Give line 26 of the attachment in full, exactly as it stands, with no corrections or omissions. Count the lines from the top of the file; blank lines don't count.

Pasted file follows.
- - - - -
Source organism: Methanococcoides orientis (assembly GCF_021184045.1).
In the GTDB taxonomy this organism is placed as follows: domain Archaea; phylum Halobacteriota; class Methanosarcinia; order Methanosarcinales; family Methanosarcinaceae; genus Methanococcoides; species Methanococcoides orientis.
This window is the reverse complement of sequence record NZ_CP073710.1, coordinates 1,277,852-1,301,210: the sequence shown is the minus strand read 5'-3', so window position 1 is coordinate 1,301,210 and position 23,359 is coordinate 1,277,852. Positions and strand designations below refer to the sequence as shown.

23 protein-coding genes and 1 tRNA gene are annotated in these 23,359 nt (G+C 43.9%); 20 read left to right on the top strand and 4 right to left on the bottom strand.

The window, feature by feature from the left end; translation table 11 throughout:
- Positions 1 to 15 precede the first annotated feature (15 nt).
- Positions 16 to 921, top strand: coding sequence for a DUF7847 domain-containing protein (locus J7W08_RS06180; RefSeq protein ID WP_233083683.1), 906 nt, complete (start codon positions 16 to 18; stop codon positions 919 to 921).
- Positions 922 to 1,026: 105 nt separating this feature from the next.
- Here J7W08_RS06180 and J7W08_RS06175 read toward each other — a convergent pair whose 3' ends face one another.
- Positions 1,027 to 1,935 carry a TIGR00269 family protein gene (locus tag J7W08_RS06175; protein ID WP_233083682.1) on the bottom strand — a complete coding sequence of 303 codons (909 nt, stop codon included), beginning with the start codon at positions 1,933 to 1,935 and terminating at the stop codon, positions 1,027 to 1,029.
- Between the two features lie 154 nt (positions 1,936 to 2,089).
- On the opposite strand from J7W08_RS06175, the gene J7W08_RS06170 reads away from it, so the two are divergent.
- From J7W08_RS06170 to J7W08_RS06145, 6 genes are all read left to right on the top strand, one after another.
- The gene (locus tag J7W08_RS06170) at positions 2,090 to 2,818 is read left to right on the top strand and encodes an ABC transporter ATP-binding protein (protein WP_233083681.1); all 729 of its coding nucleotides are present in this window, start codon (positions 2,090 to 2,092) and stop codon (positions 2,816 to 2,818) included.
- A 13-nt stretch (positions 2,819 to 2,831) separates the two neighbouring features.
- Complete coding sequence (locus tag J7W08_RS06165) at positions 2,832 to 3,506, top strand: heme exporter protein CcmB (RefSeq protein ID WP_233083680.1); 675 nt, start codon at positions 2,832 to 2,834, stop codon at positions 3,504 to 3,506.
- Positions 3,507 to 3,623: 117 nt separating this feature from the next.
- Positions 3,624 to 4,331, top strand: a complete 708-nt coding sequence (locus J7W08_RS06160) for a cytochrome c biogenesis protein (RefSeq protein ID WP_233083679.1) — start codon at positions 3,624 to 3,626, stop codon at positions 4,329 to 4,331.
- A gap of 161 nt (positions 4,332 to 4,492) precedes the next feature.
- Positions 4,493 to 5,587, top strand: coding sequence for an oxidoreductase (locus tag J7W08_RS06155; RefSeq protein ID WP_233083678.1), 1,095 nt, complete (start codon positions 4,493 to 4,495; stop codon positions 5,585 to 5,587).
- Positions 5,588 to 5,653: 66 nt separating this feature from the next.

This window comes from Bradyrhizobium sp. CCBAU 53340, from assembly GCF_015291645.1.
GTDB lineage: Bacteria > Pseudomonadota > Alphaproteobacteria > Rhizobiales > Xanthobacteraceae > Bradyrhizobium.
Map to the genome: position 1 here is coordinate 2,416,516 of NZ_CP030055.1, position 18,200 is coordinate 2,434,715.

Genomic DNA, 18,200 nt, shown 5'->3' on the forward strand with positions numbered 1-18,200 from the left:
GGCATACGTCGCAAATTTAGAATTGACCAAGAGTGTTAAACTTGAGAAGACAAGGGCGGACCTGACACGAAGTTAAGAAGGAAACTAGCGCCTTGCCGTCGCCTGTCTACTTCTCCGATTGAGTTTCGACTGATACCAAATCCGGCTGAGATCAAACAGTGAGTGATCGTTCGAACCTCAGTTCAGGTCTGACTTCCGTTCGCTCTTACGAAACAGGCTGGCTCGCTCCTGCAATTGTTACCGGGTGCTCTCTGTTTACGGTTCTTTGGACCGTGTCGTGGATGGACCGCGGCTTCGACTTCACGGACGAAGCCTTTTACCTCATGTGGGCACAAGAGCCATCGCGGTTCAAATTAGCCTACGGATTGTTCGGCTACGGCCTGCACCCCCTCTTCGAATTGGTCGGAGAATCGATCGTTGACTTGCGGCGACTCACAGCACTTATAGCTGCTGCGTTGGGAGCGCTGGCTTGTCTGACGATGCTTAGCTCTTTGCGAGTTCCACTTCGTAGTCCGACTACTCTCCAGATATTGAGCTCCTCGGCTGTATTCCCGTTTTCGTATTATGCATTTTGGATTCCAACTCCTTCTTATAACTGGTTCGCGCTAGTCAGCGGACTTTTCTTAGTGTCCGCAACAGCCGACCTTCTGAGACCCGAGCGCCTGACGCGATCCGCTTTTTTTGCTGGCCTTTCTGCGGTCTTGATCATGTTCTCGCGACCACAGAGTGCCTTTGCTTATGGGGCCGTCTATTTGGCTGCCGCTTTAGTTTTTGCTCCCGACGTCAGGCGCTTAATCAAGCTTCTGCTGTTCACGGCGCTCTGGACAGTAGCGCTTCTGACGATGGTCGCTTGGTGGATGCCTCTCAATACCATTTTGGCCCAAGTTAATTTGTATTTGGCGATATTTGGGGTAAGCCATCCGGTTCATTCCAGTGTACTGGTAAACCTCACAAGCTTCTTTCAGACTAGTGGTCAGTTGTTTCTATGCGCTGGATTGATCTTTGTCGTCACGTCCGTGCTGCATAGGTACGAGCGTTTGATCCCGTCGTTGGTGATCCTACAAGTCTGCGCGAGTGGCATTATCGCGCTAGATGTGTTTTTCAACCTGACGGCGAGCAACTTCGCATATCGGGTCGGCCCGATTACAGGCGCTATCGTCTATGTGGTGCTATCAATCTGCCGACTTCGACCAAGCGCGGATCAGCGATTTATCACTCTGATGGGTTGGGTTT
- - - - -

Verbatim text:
GGCATACGTCGCAAATTTAGAATTGACCAAGAGTGTTAAACTTGAGAAGACAAGGGCGGACCTGACACGAAGTTAAGAAGGAAACTAGCGCCTTGCCGTCGCCTGTCTACTTCTCCGATTGAGTTTCGACTGATACCAAATCCGGCTGAGATCAAACAGTGAGTGATCGTTCGAACCTCAGTTCAGGTCTGACTTCCGTTCGCTCTTACGAAACAGGCTGGCTCGCTCCTGCAATTGTTACCGGGTGCTCTCTGTTTACGGTTCTTTGGACCGTGTCGTGGATGGACCGCGGCTTCGACTTCACGGACGAAGCCTTTTACCTCATGTGGGCACAAGAGCCATCGCGGTTCAAATTAGCCTACGGATTGTTCGGCTACGGCCTGCACCCCCTCTTCGAATTGGTCGGAGAATCGATCGTTGACTTGCGGCGACTCACAGCACTTATAGCTGCTGCGTTGGGAGCGCTGGCTTGTCTGACGATGCTTAGCTCTTTGCGAGTTCCACTTCGTAGTCCGACTACTCTCCAGATATTGAGCTCCTCGGCTGTATTCCCGTTTTCGTATTATGCATTTTGGATTCCAACTCCTTCTTATAACTGGTTCGCGCTAGTCAGCGGACTTTTCTTAGTGTCCGCAACAGCCGACCTTCTGAGACCCGAGCGCCTGACGCGATCCGCTTTTTTTGCTGGCCTTTCTGCGGTCTTGATCATGTTCTCGCGACCACAGAGTGCCTTTGCTTATGGGGCCGTCTATTTGGCTGCCGCTTTAGTTTTTGCTCCCGACGTCAGGCGCTTAATCAAGCTTCTGCTGTTCACGGCGCTCTGGACAGTAGCGCTTCTGACGATGGTCGCTTGGTGGATGCCTCTCAATACCATTTTGGCCCAAGTTAATTTGTATTTGGCGATATTTGGGGTAAGCCATCCGGTTCATTCCAGTGTACTGGTAAACCTCACAAGCTTCTTTCAGACTAGTGGTCAGTTGTTTCTATGCGCTGGATTGATCTTTGTCGTCACGTCCGTGCTGCATAGGTACGAGCGTTTGATCCCGTCGTTGGTGATCCTACAAGTCTGCGCGAGTGGCATTATCGCGCTAGATGTGTTTTTCAACCTGACGGCGAGCAACTTCGCATATCGGGTCGGCCCGATTACAGGCGCTATCGTCTATGTGGTGCTATCAATCTGCCGACTTCGACCAAGCGCGGATCAGCGATTTATCACTCTGATGGGTTGGGTTT